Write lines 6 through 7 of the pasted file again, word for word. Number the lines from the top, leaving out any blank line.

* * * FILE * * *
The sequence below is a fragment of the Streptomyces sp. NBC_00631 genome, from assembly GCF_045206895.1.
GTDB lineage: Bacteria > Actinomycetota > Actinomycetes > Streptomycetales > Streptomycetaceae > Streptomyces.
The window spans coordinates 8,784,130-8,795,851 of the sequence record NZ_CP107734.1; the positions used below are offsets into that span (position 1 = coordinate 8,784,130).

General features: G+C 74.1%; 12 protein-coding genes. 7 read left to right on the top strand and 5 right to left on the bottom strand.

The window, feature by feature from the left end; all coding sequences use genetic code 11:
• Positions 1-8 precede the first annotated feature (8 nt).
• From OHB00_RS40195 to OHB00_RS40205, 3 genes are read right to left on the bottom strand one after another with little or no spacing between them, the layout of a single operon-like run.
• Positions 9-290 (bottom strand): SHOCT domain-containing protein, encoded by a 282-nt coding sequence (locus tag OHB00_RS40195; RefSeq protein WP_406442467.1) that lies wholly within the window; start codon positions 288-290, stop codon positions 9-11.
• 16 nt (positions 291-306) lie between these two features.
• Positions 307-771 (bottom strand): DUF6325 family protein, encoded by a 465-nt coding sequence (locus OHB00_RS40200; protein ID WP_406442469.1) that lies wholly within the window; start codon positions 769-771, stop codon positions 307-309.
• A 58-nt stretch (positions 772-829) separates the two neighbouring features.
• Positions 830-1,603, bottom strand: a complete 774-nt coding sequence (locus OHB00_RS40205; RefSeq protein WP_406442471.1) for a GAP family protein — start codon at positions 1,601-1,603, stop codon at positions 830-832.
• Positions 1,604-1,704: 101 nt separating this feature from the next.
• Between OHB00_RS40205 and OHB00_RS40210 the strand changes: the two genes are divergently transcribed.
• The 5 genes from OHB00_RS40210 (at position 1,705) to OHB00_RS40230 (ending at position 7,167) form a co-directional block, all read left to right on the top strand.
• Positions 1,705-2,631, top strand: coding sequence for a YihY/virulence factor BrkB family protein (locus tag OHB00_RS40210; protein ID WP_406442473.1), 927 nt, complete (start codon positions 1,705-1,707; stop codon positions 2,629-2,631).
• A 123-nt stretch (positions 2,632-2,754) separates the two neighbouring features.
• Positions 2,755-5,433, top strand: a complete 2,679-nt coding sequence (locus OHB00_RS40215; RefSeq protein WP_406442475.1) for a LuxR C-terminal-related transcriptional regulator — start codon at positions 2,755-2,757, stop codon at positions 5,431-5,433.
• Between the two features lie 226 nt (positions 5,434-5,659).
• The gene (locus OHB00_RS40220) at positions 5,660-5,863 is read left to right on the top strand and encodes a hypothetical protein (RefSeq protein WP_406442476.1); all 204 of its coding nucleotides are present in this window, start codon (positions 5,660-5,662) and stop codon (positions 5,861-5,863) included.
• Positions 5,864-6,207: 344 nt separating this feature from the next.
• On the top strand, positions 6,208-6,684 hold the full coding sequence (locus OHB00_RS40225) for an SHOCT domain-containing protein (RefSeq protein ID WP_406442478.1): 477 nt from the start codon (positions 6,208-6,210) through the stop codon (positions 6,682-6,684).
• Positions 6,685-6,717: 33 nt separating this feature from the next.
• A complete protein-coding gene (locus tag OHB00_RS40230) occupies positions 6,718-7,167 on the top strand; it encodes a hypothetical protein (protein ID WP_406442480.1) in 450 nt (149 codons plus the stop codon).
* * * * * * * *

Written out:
• Positions 1-8 precede the first annotated feature (8 nt).
• From OHB00_RS40195 to OHB00_RS40205, 3 genes are read right to left on the bottom strand one after another with little or no spacing between them, the layout of a single operon-like run.